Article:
May 22 2010
Bettina von Hase
Recently I was in Rome and went with friends to see an exhibition at the Villa Borghese. Afterwards we passed the Caffè Sant’Eustachio, situated opposite the Church of Sant’Eustachio in a small piazza with the same name. It was everything one dreams of when visiting Rome: the scent of coffee inviting you in; gleaming coffee paraphernalia and delightful gurgling sounds; and, as we discovered, chocolate coffee treats to make your mouth water.
The chicci di caffè (chocolate-covered coffee beans) were so addictive that I have now asked a friend who visits Rome frequently to bring some back for me whenever he goes. The beans, which come from Guatemala, are roasted and then covered with deep, dark, bitter-sweet chocolate. The coffee taste is such a fresh burst in your mouth that no other bean comes close. Also try the coffee kiss, a small cake in the shape of a pair of lips; the bonbon, a little chocolate ball with liquid espresso inside; the tartufo al caffè, a chocolate and coffee truffle; and the sprint, the ultimate pick-me-up coffee bar, which contains the stimulant guarana from the Amazon.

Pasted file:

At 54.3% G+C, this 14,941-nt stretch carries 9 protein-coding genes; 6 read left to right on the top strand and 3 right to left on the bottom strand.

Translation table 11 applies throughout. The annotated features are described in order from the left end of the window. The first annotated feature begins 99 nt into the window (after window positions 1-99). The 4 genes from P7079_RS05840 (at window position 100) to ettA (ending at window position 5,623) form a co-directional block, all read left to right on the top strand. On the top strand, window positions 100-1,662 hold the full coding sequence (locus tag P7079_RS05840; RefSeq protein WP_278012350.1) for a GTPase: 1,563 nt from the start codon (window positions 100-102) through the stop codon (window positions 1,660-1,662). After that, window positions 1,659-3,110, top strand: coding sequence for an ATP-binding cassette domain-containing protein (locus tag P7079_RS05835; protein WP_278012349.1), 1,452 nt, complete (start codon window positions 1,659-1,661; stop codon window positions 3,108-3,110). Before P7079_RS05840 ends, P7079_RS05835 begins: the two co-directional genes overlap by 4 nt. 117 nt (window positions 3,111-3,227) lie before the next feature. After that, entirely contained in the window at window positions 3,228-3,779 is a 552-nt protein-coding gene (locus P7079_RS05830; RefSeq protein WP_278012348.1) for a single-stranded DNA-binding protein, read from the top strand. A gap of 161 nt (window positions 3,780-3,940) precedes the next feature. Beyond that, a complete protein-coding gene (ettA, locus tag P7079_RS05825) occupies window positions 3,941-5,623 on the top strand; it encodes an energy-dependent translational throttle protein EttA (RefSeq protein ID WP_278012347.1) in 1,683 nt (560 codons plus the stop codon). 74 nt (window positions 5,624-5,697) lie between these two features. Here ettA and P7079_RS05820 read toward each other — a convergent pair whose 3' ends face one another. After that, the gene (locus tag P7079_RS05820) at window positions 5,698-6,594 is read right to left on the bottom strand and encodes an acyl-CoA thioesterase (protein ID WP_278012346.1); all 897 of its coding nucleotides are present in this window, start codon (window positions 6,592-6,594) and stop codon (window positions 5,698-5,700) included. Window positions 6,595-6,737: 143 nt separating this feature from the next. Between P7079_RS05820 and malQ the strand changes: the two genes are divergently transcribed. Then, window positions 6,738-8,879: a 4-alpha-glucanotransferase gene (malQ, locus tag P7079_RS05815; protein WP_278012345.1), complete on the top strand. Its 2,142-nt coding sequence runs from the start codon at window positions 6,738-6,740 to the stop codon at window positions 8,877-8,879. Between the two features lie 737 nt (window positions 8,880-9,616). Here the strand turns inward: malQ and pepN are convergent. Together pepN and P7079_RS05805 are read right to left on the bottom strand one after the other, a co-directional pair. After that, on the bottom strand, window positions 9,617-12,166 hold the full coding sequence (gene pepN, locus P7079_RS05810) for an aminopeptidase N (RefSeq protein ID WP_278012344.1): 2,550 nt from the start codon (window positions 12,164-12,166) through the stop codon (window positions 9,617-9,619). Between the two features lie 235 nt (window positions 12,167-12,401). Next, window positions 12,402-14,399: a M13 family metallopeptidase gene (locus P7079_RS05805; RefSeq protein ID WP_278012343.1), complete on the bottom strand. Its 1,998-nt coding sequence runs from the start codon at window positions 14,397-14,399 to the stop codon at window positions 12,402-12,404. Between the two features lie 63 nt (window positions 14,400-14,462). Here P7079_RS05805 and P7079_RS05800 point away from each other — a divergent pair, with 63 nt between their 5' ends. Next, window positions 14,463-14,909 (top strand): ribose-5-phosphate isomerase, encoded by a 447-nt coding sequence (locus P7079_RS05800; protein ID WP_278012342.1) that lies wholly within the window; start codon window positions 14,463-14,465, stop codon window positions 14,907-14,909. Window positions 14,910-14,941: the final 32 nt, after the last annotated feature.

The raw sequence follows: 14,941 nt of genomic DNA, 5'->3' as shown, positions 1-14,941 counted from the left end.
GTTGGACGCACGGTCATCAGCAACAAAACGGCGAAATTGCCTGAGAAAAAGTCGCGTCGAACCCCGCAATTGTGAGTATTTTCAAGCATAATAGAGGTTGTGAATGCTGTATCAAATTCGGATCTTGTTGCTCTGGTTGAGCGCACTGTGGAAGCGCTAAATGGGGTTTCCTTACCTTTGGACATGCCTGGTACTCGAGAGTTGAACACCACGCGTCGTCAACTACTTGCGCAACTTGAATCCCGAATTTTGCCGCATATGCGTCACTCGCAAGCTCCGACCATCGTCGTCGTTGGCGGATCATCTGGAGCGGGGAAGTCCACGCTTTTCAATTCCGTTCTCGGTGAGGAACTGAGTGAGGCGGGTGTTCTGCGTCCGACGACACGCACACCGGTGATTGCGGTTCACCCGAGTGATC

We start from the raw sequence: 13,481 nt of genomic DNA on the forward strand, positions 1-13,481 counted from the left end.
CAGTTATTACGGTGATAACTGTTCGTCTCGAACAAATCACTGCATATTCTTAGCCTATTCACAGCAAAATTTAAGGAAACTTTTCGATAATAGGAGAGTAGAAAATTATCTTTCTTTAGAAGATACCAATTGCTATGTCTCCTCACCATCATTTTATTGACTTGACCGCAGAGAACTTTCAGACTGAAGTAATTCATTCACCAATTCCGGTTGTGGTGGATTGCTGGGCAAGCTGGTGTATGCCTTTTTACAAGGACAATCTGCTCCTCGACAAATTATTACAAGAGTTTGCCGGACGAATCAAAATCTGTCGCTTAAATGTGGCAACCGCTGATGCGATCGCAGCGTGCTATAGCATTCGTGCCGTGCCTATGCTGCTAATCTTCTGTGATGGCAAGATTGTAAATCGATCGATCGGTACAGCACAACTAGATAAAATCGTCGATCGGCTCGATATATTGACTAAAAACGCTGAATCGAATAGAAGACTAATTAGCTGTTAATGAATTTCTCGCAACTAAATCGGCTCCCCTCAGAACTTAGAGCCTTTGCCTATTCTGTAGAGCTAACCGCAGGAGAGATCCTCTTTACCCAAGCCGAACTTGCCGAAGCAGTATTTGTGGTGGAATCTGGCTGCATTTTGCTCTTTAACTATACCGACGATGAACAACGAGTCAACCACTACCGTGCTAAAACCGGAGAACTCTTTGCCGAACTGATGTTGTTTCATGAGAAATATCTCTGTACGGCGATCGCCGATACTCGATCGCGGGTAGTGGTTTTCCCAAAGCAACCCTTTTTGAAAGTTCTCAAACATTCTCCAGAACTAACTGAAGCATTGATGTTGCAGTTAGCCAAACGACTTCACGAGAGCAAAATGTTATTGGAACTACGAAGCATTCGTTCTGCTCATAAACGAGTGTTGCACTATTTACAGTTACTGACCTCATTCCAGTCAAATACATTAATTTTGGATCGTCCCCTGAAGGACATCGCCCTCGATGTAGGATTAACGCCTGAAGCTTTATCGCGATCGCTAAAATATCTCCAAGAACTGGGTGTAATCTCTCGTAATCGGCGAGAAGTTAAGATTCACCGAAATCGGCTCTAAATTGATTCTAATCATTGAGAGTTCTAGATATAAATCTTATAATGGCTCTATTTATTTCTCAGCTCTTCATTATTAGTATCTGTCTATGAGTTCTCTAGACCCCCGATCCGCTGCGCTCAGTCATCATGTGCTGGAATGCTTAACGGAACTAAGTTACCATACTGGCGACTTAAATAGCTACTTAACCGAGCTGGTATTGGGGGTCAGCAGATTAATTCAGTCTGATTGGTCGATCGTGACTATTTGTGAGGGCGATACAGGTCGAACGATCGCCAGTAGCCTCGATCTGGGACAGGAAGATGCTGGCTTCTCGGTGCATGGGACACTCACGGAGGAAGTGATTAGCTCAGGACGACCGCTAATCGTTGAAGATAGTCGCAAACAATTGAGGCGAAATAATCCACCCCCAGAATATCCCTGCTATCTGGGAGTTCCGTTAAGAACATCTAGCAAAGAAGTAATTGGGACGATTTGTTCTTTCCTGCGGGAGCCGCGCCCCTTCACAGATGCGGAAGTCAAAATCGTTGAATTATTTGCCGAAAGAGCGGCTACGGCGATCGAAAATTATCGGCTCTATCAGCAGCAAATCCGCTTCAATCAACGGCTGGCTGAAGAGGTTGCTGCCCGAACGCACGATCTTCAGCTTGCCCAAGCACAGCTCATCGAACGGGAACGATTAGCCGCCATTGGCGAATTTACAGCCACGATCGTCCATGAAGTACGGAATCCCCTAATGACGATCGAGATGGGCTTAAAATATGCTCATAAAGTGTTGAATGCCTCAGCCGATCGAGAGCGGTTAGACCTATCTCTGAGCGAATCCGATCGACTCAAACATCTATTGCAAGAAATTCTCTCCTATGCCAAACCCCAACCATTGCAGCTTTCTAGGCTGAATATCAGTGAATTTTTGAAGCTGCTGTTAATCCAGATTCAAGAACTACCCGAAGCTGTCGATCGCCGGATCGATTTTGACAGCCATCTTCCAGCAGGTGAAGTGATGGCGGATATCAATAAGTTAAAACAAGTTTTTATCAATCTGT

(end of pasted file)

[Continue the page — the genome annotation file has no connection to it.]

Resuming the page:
The Caffè Sant’Eustachio takes its water supply from an aqueduct funnelling water into the city which was built in 19BC. Current owners Raimondo and Roberto Ricci are third-generation coffee makers, and travel far and wide to buy the best arabica coffee, which comes chiefly from Brazil, the Dominican Republic, Guatemala and Ethiopia, and which they also sell around the world. The packaging is a smart bright yellow: “The two important colours of Rome are yellow and red, and coffee brands choose mostly red – so I wanted to be different,” Raimondo told me.
Chocolate coffee beans from €1.50 for 25g to €14 for 500g.